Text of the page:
Denis J Foley Poems

Duhallow

I think not of the beauties rare,
That other lands may claim;
I think not of the golden store,
Far o'er the raging main.
I but revere my Erin dear,
And the charming vales by the Allow,
Where I have spent sweet childhood's days,
In my own lov'd Duhallow.

O'er this barony wide are scenes so rare,
Unsurpass'd in the Emerald Isle;
Sweet verdant vales and gaunt mountains Steep,
On which Nature beams ever the while.
The picturesque bosom of fair fertile lea,
Stretches onward from Meelin to Mallow,
Well watered by rivulets sparkling and gay ;
What charms are thine sweet Duhallow.

And rich wooded vales where the warblers 'bide,
Re-echoing the glens with tune;
With dense foilage dress'd, they meet the admiring eye,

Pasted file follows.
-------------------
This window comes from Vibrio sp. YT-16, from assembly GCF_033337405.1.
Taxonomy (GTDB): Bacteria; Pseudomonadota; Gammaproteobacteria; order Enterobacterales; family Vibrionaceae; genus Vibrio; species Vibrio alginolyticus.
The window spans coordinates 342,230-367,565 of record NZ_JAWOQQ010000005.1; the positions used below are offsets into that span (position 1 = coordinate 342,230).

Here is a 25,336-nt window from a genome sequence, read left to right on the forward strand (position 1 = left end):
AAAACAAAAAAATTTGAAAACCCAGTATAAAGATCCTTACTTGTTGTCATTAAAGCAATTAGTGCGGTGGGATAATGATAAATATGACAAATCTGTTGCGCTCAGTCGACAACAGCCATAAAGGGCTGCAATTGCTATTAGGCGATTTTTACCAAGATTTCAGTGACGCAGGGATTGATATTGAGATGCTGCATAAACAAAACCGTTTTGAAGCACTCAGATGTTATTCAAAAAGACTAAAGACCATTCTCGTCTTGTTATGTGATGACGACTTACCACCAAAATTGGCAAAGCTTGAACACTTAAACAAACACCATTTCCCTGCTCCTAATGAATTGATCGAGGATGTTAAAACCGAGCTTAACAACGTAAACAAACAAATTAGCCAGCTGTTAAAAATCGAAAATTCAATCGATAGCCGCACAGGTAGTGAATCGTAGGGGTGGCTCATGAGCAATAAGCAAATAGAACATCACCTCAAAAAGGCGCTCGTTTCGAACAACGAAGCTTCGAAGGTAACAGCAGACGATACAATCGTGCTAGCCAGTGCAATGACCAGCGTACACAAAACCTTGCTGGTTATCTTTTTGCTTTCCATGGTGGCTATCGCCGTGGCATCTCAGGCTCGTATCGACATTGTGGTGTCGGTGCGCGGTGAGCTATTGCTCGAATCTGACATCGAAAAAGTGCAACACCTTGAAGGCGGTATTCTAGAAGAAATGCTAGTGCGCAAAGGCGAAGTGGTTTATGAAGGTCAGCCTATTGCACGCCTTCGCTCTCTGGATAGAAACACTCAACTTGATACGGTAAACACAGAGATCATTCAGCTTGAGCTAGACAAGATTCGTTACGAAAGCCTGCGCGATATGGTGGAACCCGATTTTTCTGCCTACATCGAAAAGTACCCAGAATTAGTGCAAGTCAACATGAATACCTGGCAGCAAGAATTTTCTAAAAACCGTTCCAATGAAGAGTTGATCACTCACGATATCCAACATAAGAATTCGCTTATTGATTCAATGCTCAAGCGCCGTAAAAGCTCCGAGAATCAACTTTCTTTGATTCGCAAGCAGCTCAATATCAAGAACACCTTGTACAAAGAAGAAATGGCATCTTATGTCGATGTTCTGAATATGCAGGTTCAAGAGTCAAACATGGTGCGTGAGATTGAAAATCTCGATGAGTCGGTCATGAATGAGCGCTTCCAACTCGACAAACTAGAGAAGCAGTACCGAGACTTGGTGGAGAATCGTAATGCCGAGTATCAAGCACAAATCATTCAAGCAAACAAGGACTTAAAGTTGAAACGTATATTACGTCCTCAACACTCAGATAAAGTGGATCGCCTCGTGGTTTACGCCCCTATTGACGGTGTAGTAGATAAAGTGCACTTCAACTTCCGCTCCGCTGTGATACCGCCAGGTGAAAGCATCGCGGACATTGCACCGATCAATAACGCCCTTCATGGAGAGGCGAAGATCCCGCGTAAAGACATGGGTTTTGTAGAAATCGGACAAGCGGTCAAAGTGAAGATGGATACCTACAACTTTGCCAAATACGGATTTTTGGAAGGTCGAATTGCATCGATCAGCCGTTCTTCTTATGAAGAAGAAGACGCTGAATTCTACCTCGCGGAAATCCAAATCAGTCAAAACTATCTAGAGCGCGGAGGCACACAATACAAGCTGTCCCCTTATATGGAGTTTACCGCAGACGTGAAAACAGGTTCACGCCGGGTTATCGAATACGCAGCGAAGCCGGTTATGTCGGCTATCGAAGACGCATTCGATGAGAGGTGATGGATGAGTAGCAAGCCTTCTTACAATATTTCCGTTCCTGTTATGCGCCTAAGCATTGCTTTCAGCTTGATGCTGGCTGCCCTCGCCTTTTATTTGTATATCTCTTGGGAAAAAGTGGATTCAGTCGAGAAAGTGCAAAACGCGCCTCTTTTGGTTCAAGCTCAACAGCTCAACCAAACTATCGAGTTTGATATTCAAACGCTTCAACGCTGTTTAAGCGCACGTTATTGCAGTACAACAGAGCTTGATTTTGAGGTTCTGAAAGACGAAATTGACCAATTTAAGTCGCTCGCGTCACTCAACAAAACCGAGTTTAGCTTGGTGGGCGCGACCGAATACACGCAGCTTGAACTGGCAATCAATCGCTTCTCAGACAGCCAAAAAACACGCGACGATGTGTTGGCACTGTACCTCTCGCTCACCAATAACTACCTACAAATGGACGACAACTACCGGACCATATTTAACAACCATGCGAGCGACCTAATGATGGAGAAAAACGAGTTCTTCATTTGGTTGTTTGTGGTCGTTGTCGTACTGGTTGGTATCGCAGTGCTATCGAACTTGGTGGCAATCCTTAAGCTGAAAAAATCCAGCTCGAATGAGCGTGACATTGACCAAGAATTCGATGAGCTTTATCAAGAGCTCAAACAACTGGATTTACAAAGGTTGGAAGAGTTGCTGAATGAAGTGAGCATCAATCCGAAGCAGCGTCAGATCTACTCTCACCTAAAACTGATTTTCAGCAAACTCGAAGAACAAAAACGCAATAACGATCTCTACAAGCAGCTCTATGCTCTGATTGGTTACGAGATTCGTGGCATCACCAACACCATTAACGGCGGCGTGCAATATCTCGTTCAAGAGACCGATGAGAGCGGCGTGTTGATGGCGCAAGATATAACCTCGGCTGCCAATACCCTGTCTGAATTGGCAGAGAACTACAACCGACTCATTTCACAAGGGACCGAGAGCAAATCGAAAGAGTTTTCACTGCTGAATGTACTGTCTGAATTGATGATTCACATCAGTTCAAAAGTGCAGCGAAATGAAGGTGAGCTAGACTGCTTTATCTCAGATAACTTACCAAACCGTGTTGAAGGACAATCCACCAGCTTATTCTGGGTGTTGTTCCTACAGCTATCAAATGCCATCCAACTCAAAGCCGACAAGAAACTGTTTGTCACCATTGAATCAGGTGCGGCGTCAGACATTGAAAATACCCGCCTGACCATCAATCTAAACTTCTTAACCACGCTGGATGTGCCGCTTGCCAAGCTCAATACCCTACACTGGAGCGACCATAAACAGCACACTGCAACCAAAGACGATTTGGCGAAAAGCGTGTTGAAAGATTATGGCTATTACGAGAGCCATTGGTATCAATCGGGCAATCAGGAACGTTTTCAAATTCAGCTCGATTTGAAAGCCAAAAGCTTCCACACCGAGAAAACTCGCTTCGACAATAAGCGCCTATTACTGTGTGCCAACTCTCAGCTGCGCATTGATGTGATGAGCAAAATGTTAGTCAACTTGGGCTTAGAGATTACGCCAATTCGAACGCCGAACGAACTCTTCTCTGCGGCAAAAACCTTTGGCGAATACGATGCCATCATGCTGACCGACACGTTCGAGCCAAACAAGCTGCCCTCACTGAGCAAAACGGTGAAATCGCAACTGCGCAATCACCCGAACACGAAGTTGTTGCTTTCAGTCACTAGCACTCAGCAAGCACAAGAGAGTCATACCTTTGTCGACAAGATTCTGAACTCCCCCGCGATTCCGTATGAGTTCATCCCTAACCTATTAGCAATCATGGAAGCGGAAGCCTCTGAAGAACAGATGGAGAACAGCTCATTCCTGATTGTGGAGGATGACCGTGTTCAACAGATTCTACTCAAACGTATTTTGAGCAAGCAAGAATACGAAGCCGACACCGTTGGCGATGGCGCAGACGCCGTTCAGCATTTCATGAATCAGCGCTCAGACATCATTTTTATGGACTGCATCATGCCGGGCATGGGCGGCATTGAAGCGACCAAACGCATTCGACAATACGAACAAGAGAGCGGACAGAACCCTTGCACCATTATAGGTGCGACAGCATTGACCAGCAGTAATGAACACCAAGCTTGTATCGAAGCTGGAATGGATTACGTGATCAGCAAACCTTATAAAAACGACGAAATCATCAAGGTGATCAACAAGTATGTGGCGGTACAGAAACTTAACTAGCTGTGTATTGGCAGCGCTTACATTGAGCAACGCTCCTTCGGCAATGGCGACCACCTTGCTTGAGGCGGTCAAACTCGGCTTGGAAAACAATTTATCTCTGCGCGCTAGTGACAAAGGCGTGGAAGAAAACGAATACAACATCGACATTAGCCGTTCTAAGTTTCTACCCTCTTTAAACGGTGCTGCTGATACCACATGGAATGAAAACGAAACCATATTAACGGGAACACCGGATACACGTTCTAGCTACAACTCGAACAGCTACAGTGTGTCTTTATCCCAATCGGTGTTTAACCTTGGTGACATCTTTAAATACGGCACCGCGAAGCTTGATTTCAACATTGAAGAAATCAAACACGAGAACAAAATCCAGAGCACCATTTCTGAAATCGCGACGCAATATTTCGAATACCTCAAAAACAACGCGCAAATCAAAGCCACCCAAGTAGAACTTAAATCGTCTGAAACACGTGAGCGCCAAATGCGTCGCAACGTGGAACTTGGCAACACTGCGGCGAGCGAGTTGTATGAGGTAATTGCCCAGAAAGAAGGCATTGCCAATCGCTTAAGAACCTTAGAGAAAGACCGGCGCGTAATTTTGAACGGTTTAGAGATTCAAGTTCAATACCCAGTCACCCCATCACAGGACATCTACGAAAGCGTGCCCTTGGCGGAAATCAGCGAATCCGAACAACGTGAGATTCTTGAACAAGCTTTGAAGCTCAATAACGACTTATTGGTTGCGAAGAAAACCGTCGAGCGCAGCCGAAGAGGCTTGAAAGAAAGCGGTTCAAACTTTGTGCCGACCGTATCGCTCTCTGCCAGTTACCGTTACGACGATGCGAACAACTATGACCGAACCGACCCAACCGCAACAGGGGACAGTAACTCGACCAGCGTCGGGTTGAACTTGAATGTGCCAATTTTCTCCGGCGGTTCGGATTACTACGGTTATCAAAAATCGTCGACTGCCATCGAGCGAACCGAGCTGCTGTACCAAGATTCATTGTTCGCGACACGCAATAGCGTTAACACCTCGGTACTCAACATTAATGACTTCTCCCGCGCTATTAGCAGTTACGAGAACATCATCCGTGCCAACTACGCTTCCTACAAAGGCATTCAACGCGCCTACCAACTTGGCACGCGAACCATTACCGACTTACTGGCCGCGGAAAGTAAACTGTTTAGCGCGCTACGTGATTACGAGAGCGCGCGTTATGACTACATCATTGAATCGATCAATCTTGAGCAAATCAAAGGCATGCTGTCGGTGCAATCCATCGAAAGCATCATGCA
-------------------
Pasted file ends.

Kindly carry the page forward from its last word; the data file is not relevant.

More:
'Neath their shades wild flowers gaily bloom.
In summer, when Nature's best charms portray'd,
By the slopes ofthe Alloa and the Dallua;
Its then I am mindful of thy true loveliness
My heart's pride, historic, Duhallow

Bloom on fertile vales, may your beauty ne'er fade,
'Till Liberty's light thee adorn;
When thou'll dazzle anew like a rich diadem,
In the radiance of freedom's bright morn.
For ever I'll love thee 'mid life's changing scenes,
And when death's course I shall follow;
I would wish to be laid 'neath the elm tree's shade,
With my Kindred in storied Duhallow.

There to take my last sleep in the land of my birth,
Its hallowed earth over my breast,
The green sod of Erin my coverlet sweet-
My soul in the Heaven of Rest!
Yet my last earthly thought ere this world I flee,
And be free from its cares and its sorrow;
Is to breathe one last prayer, for my dear country,